Come into my parlour…

MacroSpider

Cross Spider Araneus diadematus
Also known as European garden spider, Diadem spider, or Cross Orbweaver
Family Araneidae (Orb Weavers)

Description: The Cross Spider or Garden Spider is a very common and well-known orb-weaver spider in Western Europe. Individual spiders can range from light yellow, to orange-brown or dark grey, but all European garden spiders have mottled markings across the back with five or more large white dots forming a cross. Usually, the cross-like markings are quite visible. The mother puts eggs in a small cocoon, which looks more like a little web.

How big are they? Adult females range in length from 6.5 to 20 millimeters, and the males are 5.5 to 13 millimeters long.

Range / Habitat: Introduced in the United States from Western and Northern Europe. The cross spider lives in parts of North America, in a range extending from New England and the Southeast to California and the Northwestern United States and adjacent parts of Canada.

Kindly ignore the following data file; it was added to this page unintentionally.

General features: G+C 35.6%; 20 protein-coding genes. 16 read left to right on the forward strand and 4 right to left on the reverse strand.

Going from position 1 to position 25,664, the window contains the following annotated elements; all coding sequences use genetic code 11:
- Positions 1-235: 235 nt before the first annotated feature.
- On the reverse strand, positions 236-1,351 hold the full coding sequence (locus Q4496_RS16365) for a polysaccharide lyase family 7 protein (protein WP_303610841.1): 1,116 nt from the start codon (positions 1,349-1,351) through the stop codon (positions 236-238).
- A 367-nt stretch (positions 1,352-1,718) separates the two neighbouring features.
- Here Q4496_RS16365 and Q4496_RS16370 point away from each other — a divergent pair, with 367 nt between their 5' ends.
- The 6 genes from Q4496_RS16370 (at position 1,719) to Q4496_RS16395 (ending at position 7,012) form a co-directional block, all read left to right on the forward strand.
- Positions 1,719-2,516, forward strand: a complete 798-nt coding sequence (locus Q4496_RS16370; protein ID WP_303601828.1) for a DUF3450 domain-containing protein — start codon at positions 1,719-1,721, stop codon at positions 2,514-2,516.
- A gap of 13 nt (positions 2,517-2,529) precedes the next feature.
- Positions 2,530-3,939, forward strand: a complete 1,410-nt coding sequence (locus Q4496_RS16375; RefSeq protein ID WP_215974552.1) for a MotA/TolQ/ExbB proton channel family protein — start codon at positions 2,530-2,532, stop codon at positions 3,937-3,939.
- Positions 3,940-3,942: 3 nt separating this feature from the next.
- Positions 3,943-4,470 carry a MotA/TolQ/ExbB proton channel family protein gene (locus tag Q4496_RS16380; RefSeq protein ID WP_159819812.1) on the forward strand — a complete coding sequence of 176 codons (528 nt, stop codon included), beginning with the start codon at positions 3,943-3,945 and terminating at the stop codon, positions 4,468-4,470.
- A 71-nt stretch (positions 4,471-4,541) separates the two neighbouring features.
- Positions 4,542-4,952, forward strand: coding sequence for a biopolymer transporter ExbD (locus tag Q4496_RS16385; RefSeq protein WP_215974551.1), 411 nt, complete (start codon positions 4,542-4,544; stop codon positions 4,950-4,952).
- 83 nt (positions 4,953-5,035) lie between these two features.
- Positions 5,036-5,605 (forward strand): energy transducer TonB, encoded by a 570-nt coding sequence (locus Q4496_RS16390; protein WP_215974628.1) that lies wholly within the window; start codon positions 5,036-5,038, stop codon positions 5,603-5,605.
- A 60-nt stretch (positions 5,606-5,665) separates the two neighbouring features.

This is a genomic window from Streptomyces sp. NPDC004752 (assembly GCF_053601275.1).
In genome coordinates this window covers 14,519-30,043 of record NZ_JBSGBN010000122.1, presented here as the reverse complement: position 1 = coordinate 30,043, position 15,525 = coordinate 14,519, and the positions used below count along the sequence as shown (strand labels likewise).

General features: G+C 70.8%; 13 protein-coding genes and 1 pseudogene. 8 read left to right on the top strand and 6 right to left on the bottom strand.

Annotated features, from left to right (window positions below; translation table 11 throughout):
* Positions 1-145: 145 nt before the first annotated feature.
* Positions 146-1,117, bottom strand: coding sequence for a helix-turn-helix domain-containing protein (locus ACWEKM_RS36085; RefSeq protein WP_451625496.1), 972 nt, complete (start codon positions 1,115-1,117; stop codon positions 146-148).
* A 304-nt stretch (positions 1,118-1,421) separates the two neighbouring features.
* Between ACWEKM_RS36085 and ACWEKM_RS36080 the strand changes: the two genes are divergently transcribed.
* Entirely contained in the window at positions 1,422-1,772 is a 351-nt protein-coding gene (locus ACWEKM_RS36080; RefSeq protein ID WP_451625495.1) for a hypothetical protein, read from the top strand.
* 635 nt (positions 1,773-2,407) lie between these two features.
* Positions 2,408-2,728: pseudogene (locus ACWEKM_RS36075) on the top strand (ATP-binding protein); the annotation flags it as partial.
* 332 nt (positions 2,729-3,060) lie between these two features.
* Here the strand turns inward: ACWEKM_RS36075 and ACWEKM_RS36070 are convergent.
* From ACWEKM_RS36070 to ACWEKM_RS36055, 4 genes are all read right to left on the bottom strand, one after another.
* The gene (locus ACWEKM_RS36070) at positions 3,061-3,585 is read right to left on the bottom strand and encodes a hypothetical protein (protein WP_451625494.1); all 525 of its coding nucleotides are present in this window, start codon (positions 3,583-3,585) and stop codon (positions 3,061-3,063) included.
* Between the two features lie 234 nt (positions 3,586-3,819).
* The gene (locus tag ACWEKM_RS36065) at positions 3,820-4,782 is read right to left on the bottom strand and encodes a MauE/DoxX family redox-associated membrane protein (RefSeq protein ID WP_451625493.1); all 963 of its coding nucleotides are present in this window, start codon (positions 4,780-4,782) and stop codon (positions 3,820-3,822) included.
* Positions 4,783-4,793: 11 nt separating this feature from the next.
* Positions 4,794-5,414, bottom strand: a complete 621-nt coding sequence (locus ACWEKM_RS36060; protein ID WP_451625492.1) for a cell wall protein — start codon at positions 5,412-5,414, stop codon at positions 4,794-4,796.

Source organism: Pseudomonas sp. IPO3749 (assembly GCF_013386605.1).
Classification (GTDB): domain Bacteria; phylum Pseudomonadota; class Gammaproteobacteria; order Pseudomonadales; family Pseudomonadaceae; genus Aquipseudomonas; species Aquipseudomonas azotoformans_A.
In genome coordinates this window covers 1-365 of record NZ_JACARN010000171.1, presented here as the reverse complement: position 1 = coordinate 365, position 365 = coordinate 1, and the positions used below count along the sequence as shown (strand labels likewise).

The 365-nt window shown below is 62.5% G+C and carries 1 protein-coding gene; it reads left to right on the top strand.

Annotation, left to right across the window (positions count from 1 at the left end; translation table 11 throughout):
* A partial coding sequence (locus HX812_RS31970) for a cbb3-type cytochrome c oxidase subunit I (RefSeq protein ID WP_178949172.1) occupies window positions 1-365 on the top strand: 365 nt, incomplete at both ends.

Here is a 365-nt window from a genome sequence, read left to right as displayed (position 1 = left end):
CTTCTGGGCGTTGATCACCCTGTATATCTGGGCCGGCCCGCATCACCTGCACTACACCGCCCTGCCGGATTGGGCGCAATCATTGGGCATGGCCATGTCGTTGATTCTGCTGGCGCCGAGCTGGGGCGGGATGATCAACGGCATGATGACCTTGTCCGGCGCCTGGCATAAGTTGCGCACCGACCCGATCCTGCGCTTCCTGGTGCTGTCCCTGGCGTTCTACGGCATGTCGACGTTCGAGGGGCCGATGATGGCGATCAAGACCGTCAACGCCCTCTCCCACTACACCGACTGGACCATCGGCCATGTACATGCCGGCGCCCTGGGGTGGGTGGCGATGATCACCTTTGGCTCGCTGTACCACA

The cross spider is common in a wide range of habitats, including gardens, meadows, woodland clearings and hedgerows. It is commonly encountered next to buildings with exterior lighting. The spiders can be found in lighted stairwells of structures in rural areas.

A strange flower in a garden devoid of flora

Strange Flower

Whilst out in the garden I was surprised to find this. Surprised mostly because our garden is utterly devoid of Flora with the exception of our neighbours Ivy and some weedy grass. No idea what kind of flower it is and never have I seen one like it before. The Stamen are shaped like some sort of Alien Helicopter and the flies seem to like it, as do the gnats. Otherwise it was just there, on it’s own

Recorded for posterity with the Tamron 17-50 F2.8 with a 12mm Kenko Extention tube attached.

Morning Glory

Morning Glory

Early Autumn Mornings just can’t be beaten, especially when at six o’clock it’s already 18 degrees with a promise of record breaking sunshine. The heat creating a lovely ground hugging mist, coating everything in tiny droplets of water.

This cobweb, was captured with a Canon 50mm f1.8 and 30mm of Kenko Macro extension tubes.

The Eye of the Storm

Someone mentioned my eyes earlier on today and I had a moment spare so though it might be fun to try for a decent image of my Iris. Used the 50mm 1.8 @ f2.8, on camera flash and a 12mm Kenko Extension tube. Was harder to focus (with the tube on) but didn’t need to crop so harshly.

Eye of doom